In making this statement, the Co-op is the first store to base its reasons for ceasing the sale of settlement goods on ethical concerns. The statement is weaker in some ways than that of M&S, but only in that it precludes the sale of West Bank goods and not produce from the Golan Heights. It is also unclear whether the Co-op’s definition of the West Bank includes East Jerusalem. Moreover, the Co-operative Group does not make any assurance that it will not sell products in its stores supplied by companies which source products from both the settlements and 1948 Israel, such as Hadiklaim, M-Tex and Carmel Agrexco.
    In November 2008, YNet claimed that the Co-op had met with the Co-op Israel (a separate organisation) and agreed to open a chain of kosher supermarkets which will be equally owned by Co-op Israel and the UK Co-op. The UK Co-op has refuted this claim but admitted that a meeting took place with Co-op Israel.
    On 16th February, 2009, students at the University of Aberdeen protested at the university’s Elphinstone Hall, where Co-op members were meeting, to pressure the food retailer to ban all Israeli products from its stores. A Co-op representative at the meeting said a motion on the subject of Israeli goods was due to be discussed by the organisation’s executive.

    The Co-operative Group
    Customer Relations
    Freepost MR9473
    Email: customer.relations@co-op.co.uk

  23. yes, the whole point about Occupy London is that it’s non-hierarchical. Assange turned up, with press in tow, and they had a vote on whether he should speak (they agreed). Compared with the peace movement, I think they are doing extremely well, tactically and morally. The Express and Star are demonising them today (warning of ‘bloodshed’ as though it is a threat from the protesters rather than a threat to them). But the Telegraph comments pages have been continually full of support. Surely anyone should go down and if they want to speak, ask to speak – probably via the media tent.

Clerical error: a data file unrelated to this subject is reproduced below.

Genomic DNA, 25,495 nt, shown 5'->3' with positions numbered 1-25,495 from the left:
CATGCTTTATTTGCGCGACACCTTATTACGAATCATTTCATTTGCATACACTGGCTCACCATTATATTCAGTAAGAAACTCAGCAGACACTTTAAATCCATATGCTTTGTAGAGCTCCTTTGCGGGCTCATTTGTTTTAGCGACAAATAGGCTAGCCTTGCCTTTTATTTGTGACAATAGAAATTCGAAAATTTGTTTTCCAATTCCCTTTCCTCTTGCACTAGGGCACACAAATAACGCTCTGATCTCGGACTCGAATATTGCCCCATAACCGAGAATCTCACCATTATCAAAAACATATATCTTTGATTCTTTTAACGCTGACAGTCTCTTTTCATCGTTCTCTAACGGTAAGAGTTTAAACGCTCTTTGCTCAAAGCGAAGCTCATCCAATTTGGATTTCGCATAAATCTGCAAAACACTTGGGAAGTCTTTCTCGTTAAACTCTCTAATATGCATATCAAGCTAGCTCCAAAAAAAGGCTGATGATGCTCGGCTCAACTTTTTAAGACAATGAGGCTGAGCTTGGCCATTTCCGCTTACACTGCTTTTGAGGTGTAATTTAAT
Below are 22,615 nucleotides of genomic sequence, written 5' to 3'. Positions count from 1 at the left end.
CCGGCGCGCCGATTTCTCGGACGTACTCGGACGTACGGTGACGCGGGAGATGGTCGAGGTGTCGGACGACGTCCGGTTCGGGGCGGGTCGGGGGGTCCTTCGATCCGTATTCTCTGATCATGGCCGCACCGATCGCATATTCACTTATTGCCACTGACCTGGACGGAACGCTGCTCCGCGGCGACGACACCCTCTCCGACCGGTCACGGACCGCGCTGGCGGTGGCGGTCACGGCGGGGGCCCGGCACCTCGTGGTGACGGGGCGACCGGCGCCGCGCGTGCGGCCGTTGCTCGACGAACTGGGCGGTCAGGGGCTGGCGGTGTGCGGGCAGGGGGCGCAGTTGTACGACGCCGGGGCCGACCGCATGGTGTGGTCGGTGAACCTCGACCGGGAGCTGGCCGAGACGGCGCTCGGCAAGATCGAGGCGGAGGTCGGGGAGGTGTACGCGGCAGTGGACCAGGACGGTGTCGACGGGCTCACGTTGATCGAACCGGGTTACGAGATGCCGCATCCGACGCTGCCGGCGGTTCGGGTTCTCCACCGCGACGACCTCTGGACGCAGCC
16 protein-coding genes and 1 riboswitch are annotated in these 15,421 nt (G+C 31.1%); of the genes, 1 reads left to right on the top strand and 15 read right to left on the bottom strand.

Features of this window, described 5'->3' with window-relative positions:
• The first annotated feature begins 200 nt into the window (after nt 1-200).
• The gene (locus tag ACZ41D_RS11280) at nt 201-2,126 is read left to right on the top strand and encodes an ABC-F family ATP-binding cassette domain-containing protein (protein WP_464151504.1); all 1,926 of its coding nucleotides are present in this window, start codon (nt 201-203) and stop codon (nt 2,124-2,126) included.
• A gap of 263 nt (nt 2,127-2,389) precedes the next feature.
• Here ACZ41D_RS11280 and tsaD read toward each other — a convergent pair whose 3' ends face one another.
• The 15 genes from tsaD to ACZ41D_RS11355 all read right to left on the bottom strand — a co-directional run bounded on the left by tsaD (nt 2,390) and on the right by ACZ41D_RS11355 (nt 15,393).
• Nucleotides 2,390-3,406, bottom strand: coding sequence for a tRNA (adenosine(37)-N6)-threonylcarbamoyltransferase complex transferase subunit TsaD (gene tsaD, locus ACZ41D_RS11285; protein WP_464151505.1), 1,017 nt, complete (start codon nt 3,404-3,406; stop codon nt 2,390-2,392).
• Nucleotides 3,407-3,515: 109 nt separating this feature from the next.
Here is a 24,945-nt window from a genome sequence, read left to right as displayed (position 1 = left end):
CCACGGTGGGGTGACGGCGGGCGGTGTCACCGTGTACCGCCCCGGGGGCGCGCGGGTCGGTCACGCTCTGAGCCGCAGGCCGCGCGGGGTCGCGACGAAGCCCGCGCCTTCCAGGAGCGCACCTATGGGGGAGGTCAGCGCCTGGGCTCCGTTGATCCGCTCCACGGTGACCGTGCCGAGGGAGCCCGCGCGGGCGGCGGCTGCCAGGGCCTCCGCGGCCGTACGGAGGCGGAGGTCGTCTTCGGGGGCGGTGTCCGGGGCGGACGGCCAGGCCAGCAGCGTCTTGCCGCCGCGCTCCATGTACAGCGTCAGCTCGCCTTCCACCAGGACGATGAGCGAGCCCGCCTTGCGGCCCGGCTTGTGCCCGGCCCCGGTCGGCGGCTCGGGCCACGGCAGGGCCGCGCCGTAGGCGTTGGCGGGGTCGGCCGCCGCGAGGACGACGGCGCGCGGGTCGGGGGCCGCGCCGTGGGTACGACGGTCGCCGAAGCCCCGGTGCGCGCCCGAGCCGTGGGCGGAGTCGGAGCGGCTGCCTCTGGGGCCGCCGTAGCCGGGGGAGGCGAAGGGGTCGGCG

24. Yes, that’s on their website too, Mary. Anyway, that’s up to you. The main advantage of the Co for me is that it isn’t Tesco. And its bank isn’t HSBC. Many financiers are of the opinion that the best place for your savings is a sock, anyway.
    From the Co’s website, again (under Ethical Policy)
    “We will not finance organisations that impede access to basic human necessities, eg safe drinking water or vital medicines.”
    That would seem to include the Israeli government, maybe it’s worth pushing a little harder.
    As I said, it’s up to you. It’s not perfect, but it is better than handing a multinational kleptocorporation a piece of the action every time you pay a bill. Many financiers are of the opinion that these days the best place for your savings is a sock, anyway.

  25. English Heritage are closing down freedom of expression for this playwright. They do not like any reference to the words Nazi or Jew.

  26. I see Princess Anne’s husband Tim Laurence has been found some nice fruitful niches.

  27. Looks to me as if he dragged in a gratuitous and irrelevant reference to the Holocaust (a la BBC, almost daily) and EH binned it. Good.

  28. While the system of turning up and then waiting while there is a discussion on whether to hear you sounds very good, when you live 80 miles away it could result in a fruitless expeniture of resource if the answer were no. There are advantages to the old fashioned idea of knowing in advance if you are welcome!